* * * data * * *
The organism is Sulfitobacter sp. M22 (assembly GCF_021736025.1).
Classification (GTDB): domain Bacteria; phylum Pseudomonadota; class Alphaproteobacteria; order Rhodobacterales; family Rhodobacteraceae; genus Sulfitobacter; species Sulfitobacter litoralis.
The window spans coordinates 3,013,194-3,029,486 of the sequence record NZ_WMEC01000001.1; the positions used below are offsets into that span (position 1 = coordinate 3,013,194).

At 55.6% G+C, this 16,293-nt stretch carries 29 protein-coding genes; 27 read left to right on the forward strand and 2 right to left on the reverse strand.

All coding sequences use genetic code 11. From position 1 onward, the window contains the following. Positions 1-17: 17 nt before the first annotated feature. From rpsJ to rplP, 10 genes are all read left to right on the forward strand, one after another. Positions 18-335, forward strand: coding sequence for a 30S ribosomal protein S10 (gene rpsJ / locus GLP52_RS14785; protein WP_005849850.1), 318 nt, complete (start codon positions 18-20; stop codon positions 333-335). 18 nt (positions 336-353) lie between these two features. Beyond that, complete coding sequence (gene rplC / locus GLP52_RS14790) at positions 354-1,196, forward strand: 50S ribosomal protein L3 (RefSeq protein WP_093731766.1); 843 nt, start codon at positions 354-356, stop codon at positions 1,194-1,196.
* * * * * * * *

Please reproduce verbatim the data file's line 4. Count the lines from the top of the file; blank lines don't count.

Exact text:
At 55.6% G+C, this 16,293-nt stretch carries 29 protein-coding genes; 27 read left to right on the forward strand and 2 right to left on the reverse strand.